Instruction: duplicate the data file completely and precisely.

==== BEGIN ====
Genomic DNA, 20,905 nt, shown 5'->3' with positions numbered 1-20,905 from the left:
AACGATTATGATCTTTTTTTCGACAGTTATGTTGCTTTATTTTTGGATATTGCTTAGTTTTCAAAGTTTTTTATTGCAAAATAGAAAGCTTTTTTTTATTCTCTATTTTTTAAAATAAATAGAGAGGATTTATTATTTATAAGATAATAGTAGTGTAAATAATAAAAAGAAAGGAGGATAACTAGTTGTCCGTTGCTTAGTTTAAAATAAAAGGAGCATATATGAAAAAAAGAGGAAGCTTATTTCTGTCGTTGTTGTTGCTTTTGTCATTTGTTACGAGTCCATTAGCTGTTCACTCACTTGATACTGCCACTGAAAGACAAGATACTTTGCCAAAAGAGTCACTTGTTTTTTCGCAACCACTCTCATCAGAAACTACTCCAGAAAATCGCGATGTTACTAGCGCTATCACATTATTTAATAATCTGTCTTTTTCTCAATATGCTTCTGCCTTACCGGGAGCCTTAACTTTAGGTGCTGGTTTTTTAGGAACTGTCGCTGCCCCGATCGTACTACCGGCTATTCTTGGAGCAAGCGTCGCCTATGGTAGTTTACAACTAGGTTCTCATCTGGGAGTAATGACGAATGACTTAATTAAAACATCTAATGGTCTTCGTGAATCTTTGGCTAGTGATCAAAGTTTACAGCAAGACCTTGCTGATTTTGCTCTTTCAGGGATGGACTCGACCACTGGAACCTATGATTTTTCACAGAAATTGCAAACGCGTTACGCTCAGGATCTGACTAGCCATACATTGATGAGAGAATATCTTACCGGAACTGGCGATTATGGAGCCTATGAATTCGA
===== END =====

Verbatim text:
Genomic DNA, 20,905 nt, shown 5'->3' with positions numbered 1-20,905 from the left:
AACGATTATGATCTTTTTTTCGACAGTTATGTTGCTTTATTTTTGGATATTGCTTAGTTTTCAAAGTTTTTTATTGCAAAATAGAAAGCTTTTTTTTATTCTCTATTTTTTAAAATAAATAGAGAGGATTTATTATTTATAAGATAATAGTAGTGTAAATAATAAAAAGAAAGGAGGATAACTAGTTGTCCGTTGCTTAGTTTAAAATAAAAGGAGCATATATGAAAAAAAGAGGAAGCTTATTTCTGTCGTTGTTGTTGCTTTTGTCATTTGTTACGAGTCCATTAGCTGTTCACTCACTTGATACTGCCACTGAAAGACAAGATACTTTGCCAAAAGAGTCACTTGTTTTTTCGCAACCACTCTCATCAGAAACTACTCCAGAAAATCGCGATGTTACTAGCGCTATCACATTATTTAATAATCTGTCTTTTTCTCAATATGCTTCTGCCTTACCGGGAGCCTTAACTTTAGGTGCTGGTTTTTTAGGAACTGTCGCTGCCCCGATCGTACTACCGGCTATTCTTGGAGCAAGCGTCGCCTATGGTAGTTTACAACTAGGTTCTCATCTGGGAGTAATGACGAATGACTTAATTAAAACATCTAATGGTCTTCGTGAATCTTTGGCTAGTGATCAAAGTTTACAGCAAGACCTTGCTGATTTTGCTCTTTCAGGGATGGACTCGACCACTGGAACCTATGATTTTTCACAGAAATTGCAAACGCGTTACGCTCAGGATCTGACTAGCCATACATTGATGAGAGAATATCTTACCGGAACTGGCGATTATGGAGCCTATGAATTCGA